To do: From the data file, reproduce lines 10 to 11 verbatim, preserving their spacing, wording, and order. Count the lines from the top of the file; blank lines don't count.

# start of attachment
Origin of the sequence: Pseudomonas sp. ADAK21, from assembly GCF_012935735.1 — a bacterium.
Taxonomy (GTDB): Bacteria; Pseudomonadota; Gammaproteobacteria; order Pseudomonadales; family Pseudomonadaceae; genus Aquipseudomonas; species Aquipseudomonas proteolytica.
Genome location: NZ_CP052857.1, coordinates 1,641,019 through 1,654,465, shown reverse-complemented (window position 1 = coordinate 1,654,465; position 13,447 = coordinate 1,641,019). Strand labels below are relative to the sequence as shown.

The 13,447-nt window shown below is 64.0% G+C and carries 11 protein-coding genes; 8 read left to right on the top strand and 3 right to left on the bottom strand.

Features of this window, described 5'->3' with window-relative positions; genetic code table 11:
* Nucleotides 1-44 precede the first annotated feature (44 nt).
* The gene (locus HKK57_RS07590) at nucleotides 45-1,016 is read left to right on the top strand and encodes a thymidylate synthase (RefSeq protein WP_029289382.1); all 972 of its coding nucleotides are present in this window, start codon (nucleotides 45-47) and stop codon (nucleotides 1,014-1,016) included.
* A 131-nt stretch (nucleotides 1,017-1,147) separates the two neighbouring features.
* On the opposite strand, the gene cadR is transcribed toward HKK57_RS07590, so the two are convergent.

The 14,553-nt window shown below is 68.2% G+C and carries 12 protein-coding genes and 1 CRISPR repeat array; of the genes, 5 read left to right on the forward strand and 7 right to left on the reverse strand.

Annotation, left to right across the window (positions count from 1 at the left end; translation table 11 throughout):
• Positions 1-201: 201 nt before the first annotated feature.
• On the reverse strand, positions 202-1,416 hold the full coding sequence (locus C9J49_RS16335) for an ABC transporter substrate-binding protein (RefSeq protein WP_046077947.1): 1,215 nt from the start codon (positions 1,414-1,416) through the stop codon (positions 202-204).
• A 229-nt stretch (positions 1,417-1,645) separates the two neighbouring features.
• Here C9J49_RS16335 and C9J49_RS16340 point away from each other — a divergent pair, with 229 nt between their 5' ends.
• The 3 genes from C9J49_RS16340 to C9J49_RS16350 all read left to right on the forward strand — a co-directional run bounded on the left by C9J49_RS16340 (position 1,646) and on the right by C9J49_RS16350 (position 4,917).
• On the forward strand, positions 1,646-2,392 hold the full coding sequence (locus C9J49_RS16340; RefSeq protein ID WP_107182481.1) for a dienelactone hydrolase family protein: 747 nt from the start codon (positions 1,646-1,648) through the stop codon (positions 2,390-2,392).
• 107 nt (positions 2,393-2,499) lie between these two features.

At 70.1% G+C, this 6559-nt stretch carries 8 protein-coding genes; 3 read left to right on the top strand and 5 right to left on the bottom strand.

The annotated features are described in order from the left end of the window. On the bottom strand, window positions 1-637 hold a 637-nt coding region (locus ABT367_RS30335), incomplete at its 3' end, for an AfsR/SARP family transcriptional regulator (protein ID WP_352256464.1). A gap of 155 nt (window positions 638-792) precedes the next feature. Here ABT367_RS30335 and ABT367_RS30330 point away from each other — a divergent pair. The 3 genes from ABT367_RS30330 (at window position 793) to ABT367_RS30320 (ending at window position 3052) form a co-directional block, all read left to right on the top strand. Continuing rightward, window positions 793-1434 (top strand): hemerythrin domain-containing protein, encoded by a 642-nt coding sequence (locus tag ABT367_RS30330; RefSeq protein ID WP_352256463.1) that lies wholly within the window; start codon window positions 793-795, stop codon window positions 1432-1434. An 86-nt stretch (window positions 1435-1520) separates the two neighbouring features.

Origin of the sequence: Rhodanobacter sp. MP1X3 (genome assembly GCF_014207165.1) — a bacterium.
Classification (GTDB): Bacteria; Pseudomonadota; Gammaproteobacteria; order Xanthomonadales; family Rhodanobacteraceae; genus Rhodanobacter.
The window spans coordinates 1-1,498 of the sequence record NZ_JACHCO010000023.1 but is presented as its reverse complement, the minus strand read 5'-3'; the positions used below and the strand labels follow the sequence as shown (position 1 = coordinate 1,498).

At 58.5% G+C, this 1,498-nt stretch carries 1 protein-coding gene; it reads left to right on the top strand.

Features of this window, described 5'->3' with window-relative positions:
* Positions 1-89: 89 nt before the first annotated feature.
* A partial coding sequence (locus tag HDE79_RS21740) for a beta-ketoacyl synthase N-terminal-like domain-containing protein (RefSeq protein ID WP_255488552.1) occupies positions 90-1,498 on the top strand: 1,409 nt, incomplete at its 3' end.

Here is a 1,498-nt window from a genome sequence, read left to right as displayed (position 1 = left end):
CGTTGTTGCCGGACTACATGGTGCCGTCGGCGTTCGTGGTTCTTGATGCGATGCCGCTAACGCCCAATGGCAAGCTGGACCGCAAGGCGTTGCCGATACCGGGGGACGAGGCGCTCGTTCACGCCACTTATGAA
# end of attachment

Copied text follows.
The 14,553-nt window shown below is 68.2% G+C and carries 12 protein-coding genes and 1 CRISPR repeat array; of the genes, 5 read left to right on the forward strand and 7 right to left on the reverse strand.

Annotation, left to right across the window (positions count from 1 at the left end; translation table 11 throughout):